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Mechanical disassembly

Mechanical Disassembly which incorporates: Brute Force, Shredding / Fragmenting and Granulating

Brute Force: a form of manual separation in which products are broken into pieces to salvage reusable and recyclable parts, components and materials. when designing products consider the following:

  • suitable connections, e.g. integral clips or snap-fits with break points at defined positions,
  • break points to snap off non-recyclable parts,
  • and grasping parts can all help to speed up the disassembly process
  • brute force is often required to break a welded joint

Shredding/Fragmenting: a process in which products are fed into a shredder which fragments, grinds, rips or tears the product into pieces which are then sorted into different materials streams and recyclable or valuable materials extracted. ferrous metals (iron, steel and nickel) are extracted magnetically, aluminium is removed using induction currents. hazardous materials are identified and removed manually (which is costly) everything else becomes waste - however as plastics and other materials are more widely used, the residuals will have to be utilised to a greater degree.

Shredding is ideal for:

  • recovering metals from high metal content items - if the ferrous and non-ferrous materials = 75% or more the product could be shredded and recycled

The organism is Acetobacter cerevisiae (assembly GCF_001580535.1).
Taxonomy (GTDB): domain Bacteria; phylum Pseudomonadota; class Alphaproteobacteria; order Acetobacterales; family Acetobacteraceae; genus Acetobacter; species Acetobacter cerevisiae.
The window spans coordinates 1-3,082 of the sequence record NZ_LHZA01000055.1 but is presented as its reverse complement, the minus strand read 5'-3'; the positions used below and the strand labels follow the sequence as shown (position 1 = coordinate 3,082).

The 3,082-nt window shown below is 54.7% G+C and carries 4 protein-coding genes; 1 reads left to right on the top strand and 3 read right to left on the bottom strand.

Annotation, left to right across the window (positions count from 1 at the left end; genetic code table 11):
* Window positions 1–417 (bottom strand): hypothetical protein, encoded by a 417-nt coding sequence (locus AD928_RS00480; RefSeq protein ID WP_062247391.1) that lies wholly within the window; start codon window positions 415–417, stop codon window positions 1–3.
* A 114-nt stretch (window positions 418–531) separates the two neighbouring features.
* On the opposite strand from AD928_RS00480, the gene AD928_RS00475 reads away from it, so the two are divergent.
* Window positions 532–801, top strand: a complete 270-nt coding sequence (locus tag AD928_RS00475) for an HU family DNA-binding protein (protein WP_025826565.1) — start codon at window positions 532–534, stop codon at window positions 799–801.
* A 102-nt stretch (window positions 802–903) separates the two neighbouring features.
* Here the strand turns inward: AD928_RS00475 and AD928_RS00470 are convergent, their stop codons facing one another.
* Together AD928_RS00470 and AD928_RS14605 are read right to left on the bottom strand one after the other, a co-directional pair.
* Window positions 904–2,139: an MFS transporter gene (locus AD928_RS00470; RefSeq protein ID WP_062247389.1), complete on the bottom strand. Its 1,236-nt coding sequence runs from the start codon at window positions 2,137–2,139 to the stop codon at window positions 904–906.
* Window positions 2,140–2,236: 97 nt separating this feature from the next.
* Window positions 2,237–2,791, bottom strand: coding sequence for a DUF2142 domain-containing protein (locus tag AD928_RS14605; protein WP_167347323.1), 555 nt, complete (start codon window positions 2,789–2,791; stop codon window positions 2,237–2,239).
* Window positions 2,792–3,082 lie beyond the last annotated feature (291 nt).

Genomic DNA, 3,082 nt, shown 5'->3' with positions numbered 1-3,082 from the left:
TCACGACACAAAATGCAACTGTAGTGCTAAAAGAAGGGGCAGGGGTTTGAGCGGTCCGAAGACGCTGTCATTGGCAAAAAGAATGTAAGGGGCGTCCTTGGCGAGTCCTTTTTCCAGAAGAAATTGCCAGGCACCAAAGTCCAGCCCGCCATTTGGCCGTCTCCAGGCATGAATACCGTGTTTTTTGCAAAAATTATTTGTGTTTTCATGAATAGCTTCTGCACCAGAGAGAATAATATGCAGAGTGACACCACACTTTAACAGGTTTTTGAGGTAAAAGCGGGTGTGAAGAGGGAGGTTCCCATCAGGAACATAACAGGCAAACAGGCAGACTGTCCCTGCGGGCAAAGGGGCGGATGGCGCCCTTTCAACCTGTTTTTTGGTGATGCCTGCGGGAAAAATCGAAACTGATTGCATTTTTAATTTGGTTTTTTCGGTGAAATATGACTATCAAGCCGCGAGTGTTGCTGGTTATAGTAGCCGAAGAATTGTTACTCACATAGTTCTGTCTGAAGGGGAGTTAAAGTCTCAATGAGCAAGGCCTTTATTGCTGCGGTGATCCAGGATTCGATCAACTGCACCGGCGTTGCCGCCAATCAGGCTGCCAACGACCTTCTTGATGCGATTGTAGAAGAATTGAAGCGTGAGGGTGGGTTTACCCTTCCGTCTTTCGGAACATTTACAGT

• large household appliances and some dispensing equipment.

Not suitable for:

  • appliances which do not have a high metal content as they are not economically viable for the shredding.

Design considerations:

  • increase the use of metals
  • avoid self contaminating combinations of materials
    • e.g. copper can dramatically reduce the value of steel.
  • avoid toxic substances such as cadmium, asbestos and mercury which may not be accepted for shredding.

Granulating: Granulating is the mechanical processing of production scrap, post-consumer plastic packaging, industrial parts, or other materials into fine particles.

Process: "Granulators consist of a feed hopper, cutting chamber, classifying screen, and rotating knives that work in concert with stationary-bed knives to reduce the plastic scrap until it is small enough to pass through the classifying screen. The resulting particles, called regrind, can vary in size from 3 mm to 20 mm" (Modern Plastics Encyclopedia 1995).

  • mechanical recycling of plastics involves melting, shredding and granulation of waste plastics.
  • plastics must be sorted prior to mechanical recycling into polymer types and/or colour.
  • the plastic is then melted down directly and moulded into a new shape or melted down after being shredded into flakes and then processed into granules called regranulate.

Design considerations:

  • granulating is ideal for products with a high plastic content such as small household or gardening appliances and power tools.
  • it is important that there are no contaminates i.e. hazardous materials / components present, therefore these may have to be removed manually prior to granulating. a specialist granulator is used to process WEEE so that different material streams can be easily separated.